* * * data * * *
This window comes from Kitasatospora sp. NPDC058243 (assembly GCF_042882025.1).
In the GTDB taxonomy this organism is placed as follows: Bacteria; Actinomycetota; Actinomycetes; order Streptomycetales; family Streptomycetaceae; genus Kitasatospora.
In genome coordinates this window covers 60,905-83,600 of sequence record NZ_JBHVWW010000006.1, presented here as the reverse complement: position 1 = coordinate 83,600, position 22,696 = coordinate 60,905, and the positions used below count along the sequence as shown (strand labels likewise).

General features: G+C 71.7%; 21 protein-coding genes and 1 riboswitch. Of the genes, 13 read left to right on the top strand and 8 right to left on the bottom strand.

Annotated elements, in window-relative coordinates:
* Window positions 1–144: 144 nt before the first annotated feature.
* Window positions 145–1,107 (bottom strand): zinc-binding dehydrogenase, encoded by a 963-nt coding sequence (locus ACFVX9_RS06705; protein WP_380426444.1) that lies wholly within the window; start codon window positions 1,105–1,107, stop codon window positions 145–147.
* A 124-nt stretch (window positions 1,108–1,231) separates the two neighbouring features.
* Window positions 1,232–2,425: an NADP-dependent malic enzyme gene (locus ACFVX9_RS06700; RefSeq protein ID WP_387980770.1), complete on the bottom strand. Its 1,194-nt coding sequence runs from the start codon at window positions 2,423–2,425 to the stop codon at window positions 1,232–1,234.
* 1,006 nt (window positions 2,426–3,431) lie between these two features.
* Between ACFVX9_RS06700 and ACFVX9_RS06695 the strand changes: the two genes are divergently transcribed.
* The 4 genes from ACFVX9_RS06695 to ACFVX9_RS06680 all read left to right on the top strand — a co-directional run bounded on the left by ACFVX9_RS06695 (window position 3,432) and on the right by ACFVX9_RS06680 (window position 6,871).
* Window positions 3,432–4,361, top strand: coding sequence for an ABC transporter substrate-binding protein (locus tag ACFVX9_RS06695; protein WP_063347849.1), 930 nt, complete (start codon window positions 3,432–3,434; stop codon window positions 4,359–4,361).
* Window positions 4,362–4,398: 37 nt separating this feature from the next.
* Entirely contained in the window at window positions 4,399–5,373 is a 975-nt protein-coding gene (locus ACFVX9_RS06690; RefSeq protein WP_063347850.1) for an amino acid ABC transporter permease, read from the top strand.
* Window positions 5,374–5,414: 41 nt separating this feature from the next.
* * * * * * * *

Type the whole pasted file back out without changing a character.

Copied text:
This window comes from Kitasatospora sp. NPDC058243 (assembly GCF_042882025.1).
In the GTDB taxonomy this organism is placed as follows: Bacteria; Actinomycetota; Actinomycetes; order Streptomycetales; family Streptomycetaceae; genus Kitasatospora.
In genome coordinates this window covers 60,905-83,600 of sequence record NZ_JBHVWW010000006.1, presented here as the reverse complement: position 1 = coordinate 83,600, position 22,696 = coordinate 60,905, and the positions used below count along the sequence as shown (strand labels likewise).

General features: G+C 71.7%; 21 protein-coding genes and 1 riboswitch. Of the genes, 13 read left to right on the top strand and 8 right to left on the bottom strand.

Annotated elements, in window-relative coordinates:
* Window positions 1–144: 144 nt before the first annotated feature.
* Window positions 145–1,107 (bottom strand): zinc-binding dehydrogenase, encoded by a 963-nt coding sequence (locus ACFVX9_RS06705; protein WP_380426444.1) that lies wholly within the window; start codon window positions 1,105–1,107, stop codon window positions 145–147.
* A 124-nt stretch (window positions 1,108–1,231) separates the two neighbouring features.
* Window positions 1,232–2,425: an NADP-dependent malic enzyme gene (locus ACFVX9_RS06700; RefSeq protein ID WP_387980770.1), complete on the bottom strand. Its 1,194-nt coding sequence runs from the start codon at window positions 2,423–2,425 to the stop codon at window positions 1,232–1,234.
* 1,006 nt (window positions 2,426–3,431) lie between these two features.
* Between ACFVX9_RS06700 and ACFVX9_RS06695 the strand changes: the two genes are divergently transcribed.
* The 4 genes from ACFVX9_RS06695 to ACFVX9_RS06680 all read left to right on the top strand — a co-directional run bounded on the left by ACFVX9_RS06695 (window position 3,432) and on the right by ACFVX9_RS06680 (window position 6,871).
* Window positions 3,432–4,361, top strand: coding sequence for an ABC transporter substrate-binding protein (locus tag ACFVX9_RS06695; protein WP_063347849.1), 930 nt, complete (start codon window positions 3,432–3,434; stop codon window positions 4,359–4,361).
* Window positions 4,362–4,398: 37 nt separating this feature from the next.
* Entirely contained in the window at window positions 4,399–5,373 is a 975-nt protein-coding gene (locus ACFVX9_RS06690; RefSeq protein WP_063347850.1) for an amino acid ABC transporter permease, read from the top strand.
* Window positions 5,374–5,414: 41 nt separating this feature from the next.